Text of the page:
Changes to the school chaplaincy program will rob some students of the chance to engage in faith-based discussions, an ACT religious group says.
The ACT Scripture Union has criticised the Federal Government's decision to offer student welfare officers as an alternative to chaplains from next year.
Education Minister Peter Garrett bowed to political and social pressure to change the program amid growing debate on the appropriateness of having a religious support worker in public schools.
As well as offering secular student well-being officers, Mr Garrett yesterday sought to allay community concern by introducing minimum qualifications (specifically a Certificate IV in Youth Work or its equivalent) for all those employed under the program.
He also announced minimum benchmarks for service providers, extra funding for chaplains/welfare officers in remote areas and upskilling those already employed.
A spokeswoman for Mr Garrett said it would be up to schools to source their own welfare workers from community organisations.
The scripture union's chaplaincy services director Dianne Priest said the decision was certain to reduce her organisation's role in ACT schools and she was concerned some students might be negatively affected as a result.
''My only concern is that by putting yet another secular social worker in schools, where are families and children going to go to hold faith-based conversations?'' she said.
''At the end of the day, that was whole original thrust of the program ... to provide schools and students with someone to go to talk to about spiritual matters.
''I would be loathe to see that lost from families.''
At Stromlo High School, school chaplain Ali Oliver was unfazed by the changes. She has a bachelor's degree majoring in psychology, so she already feels well-prepared for the role and said it would now be up to schools to decide which position better supported its students.
Mrs Oliver plays a key role facilitating girls' resilience programs at the high school and runs lunchtime games at Macquarie Primary School.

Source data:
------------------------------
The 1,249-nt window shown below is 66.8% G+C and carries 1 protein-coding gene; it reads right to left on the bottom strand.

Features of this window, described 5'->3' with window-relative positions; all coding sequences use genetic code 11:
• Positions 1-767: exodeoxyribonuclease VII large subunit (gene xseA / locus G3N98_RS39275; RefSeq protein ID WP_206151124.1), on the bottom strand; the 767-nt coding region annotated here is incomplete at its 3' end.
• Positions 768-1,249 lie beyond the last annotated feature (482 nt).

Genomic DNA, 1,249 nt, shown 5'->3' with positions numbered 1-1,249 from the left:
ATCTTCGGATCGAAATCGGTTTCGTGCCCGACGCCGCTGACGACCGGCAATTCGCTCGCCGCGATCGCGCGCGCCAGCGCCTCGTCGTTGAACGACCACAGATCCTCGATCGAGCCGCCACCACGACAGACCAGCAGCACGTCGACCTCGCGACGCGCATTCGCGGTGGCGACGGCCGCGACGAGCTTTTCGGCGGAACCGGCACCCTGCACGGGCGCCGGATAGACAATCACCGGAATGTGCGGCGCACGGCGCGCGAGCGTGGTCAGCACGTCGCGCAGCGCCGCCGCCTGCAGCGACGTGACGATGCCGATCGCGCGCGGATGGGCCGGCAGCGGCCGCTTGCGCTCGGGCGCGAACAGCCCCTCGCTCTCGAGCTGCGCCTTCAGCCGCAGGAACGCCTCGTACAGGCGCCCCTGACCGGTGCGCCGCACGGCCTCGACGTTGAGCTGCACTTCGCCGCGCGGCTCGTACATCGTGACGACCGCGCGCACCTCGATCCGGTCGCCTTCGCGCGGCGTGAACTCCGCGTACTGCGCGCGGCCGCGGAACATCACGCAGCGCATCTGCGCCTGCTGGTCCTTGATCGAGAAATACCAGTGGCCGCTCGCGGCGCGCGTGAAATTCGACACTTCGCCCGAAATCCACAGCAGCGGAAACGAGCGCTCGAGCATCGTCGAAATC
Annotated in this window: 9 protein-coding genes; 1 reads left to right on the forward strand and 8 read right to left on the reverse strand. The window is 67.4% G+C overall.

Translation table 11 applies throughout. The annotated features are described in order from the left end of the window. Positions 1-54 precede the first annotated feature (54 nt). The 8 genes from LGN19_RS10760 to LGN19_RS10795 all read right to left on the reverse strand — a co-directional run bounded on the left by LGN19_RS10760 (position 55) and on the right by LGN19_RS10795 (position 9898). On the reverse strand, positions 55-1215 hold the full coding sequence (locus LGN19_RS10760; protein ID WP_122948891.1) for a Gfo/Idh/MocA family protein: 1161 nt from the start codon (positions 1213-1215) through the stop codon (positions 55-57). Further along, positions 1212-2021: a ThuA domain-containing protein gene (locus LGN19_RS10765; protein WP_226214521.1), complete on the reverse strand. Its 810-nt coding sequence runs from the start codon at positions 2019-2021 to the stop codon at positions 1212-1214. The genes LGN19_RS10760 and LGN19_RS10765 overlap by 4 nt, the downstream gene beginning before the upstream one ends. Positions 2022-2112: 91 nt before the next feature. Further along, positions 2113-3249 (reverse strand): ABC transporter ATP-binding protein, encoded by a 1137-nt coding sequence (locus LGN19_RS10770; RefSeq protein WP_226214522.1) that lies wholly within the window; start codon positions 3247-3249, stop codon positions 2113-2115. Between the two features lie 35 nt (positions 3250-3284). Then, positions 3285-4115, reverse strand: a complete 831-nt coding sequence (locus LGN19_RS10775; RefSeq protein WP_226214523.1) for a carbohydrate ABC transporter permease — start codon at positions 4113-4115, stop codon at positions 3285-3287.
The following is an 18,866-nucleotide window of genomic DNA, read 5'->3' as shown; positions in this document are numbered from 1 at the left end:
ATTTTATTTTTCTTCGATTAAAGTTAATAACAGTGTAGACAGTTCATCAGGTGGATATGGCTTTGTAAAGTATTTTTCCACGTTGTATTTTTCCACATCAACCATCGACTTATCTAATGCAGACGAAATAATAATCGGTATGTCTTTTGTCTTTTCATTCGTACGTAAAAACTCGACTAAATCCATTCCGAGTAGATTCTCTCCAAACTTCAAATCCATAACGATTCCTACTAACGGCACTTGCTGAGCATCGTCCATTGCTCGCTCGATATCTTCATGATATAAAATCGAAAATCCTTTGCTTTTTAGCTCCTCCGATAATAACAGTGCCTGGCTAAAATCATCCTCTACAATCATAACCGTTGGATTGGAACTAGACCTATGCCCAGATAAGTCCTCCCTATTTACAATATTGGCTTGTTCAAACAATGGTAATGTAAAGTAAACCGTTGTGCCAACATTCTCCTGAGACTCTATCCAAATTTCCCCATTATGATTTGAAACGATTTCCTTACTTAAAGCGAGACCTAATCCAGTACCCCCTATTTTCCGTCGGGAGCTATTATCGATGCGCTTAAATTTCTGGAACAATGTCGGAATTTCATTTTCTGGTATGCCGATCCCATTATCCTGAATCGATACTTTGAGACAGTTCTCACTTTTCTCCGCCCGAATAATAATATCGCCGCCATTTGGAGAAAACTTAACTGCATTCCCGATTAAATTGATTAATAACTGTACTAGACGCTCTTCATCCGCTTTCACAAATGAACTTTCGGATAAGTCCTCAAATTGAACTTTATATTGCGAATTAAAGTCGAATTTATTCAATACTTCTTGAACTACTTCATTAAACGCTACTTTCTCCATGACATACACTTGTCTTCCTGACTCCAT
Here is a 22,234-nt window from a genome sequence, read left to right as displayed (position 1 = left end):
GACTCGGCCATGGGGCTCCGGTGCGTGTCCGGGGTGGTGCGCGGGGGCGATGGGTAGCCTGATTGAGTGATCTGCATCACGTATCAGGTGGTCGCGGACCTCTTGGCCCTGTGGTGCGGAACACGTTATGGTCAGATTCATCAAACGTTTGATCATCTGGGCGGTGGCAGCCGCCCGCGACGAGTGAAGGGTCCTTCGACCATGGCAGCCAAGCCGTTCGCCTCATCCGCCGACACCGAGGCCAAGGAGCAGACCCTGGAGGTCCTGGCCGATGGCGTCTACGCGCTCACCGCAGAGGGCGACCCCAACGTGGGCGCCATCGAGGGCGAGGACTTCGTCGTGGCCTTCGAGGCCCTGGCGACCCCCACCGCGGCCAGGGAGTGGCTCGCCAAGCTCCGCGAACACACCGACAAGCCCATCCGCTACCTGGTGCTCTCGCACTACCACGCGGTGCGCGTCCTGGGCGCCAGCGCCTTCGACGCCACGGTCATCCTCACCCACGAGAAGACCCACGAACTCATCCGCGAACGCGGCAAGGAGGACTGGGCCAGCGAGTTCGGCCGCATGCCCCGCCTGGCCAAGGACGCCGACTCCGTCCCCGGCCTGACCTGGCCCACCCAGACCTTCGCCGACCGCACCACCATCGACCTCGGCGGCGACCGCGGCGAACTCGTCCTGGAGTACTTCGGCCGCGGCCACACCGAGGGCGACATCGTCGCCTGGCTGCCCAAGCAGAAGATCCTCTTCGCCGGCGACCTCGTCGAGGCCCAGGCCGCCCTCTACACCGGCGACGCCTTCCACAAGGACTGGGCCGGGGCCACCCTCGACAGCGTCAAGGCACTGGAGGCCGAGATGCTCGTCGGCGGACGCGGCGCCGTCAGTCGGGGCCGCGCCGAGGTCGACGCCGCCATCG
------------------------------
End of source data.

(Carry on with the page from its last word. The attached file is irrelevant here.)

She has been approached about religious matters, but felt they were easily handled without the need to proselytise.
''Recently I assisted students going through Ramadan by liaising with teachers to provide a prayer room and I think that really shows what the job is all about - supporting students, staff and families regardless of their faith,'' she said.
Meanwhile, Ms Priest's comments to The Canberra Times yesterday contradicted statements she made earlier this year that the role of a chaplain was to assist students with issues such as bullying, study pressures and relationships, not give advice on matters of religion.
It also follows a highly public criticism of the program by parents and the media, with schools in other states raising concerns chaplains were proselytising, counselling students without being qualified and making homophobic comments.
ACT Council of Parents and Citizens Associations president Jane Tullis yesterday said she too was shocked by the comments after having praised the program in the past.
''I am surprised the Scripture Union has mentioned faith as the program was never established for that reason,'' she said.
''Faith-based questions, as with any other question on any other topic, are always welcome in any school and I would expect any person - teacher, administration officer, welfare officer or Christian chaplain - would be able to [answer that].''
But Ms Priest defended her comments, saying they merely reflected the fact that ''a large proportion' of Australians still identified as having Christian or other faiths and that the door needed to be kept open for ''impartial'' faith-based discussion to occur.
The Australian Education Union has labelled the changes proof that the program was ''fundamentally flawed'' and called on more funding to be invested in school counsellors and psychologists instead.
But Ms Priest said, aside from the increased choice for schools, which she respected, the new guidelines changed little. She said all 29 of her ACT chaplains were already required to obtain the minimum qualifications and that many of the new changes had in fact been proposed by the National School Chaplains Association in its submissions to federal reviews.